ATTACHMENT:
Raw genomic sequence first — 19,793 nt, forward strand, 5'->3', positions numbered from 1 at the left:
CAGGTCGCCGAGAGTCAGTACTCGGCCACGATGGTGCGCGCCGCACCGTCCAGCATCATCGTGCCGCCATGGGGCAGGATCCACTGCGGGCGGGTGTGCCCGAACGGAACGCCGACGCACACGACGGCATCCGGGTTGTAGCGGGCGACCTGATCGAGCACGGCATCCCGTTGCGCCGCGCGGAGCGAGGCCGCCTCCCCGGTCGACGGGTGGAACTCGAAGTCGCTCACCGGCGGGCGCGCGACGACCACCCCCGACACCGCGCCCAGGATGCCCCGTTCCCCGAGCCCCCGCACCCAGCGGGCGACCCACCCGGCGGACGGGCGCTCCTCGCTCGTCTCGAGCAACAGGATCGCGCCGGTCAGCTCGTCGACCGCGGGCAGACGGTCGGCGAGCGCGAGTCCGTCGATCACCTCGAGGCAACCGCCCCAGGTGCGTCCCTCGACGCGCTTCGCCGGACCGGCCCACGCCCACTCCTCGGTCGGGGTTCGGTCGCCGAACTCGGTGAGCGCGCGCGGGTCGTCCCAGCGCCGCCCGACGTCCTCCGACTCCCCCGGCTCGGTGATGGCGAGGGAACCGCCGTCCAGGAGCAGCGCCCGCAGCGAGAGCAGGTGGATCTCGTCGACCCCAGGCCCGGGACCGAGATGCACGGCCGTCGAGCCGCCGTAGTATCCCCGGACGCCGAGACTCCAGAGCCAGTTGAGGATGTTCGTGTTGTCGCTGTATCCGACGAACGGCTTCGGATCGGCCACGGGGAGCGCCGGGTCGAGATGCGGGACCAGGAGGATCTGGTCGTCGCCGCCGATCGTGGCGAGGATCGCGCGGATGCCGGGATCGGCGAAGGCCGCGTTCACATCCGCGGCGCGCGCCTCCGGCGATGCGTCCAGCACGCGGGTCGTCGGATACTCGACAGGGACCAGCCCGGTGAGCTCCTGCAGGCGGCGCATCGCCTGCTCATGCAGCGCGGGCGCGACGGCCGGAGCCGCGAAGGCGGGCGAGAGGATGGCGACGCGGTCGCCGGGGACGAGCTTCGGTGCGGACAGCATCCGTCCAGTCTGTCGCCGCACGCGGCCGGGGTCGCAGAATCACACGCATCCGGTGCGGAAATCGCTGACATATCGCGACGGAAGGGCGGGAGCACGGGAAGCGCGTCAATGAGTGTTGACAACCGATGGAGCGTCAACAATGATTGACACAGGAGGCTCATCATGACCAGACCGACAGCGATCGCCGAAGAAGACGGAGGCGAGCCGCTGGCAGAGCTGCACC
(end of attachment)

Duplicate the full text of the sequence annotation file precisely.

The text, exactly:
Raw genomic sequence first — 19,793 nt, forward strand, 5'->3', positions numbered from 1 at the left:
CAGGTCGCCGAGAGTCAGTACTCGGCCACGATGGTGCGCGCCGCACCGTCCAGCATCATCGTGCCGCCATGGGGCAGGATCCACTGCGGGCGGGTGTGCCCGAACGGAACGCCGACGCACACGACGGCATCCGGGTTGTAGCGGGCGACCTGATCGAGCACGGCATCCCGTTGCGCCGCGCGGAGCGAGGCCGCCTCCCCGGTCGACGGGTGGAACTCGAAGTCGCTCACCGGCGGGCGCGCGACGACCACCCCCGACACCGCGCCCAGGATGCCCCGTTCCCCGAGCCCCCGCACCCAGCGGGCGACCCACCCGGCGGACGGGCGCTCCTCGCTCGTCTCGAGCAACAGGATCGCGCCGGTCAGCTCGTCGACCGCGGGCAGACGGTCGGCGAGCGCGAGTCCGTCGATCACCTCGAGGCAACCGCCCCAGGTGCGTCCCTCGACGCGCTTCGCCGGACCGGCCCACGCCCACTCCTCGGTCGGGGTTCGGTCGCCGAACTCGGTGAGCGCGCGCGGGTCGTCCCAGCGCCGCCCGACGTCCTCCGACTCCCCCGGCTCGGTGATGGCGAGGGAACCGCCGTCCAGGAGCAGCGCCCGCAGCGAGAGCAGGTGGATCTCGTCGACCCCAGGCCCGGGACCGAGATGCACGGCCGTCGAGCCGCCGTAGTATCCCCGGACGCCGAGACTCCAGAGCCAGTTGAGGATGTTCGTGTTGTCGCTGTATCCGACGAACGGCTTCGGATCGGCCACGGGGAGCGCCGGGTCGAGATGCGGGACCAGGAGGATCTGGTCGTCGCCGCCGATCGTGGCGAGGATCGCGCGGATGCCGGGATCGGCGAAGGCCGCGTTCACATCCGCGGCGCGCGCCTCCGGCGATGCGTCCAGCACGCGGGTCGTCGGATACTCGACAGGGACCAGCCCGGTGAGCTCCTGCAGGCGGCGCATCGCCTGCTCATGCAGCGCGGGCGCGACGGCCGGAGCCGCGAAGGCGGGCGAGAGGATGGCGACGCGGTCGCCGGGGACGAGCTTCGGTGCGGACAGCATCCGTCCAGTCTGTCGCCGCACGCGGCCGGGGTCGCAGAATCACACGCATCCGGTGCGGAAATCGCTGACATATCGCGACGGAAGGGCGGGAGCACGGGAAGCGCGTCAATGAGTGTTGACAACCGATGGAGCGTCAACAATGATTGACACAGGAGGCTCATCATGACCAGACCGACAGCGATCGCCGAAGAAGACGGAGGCGAGCCGCTGGCAGAGCTGCACC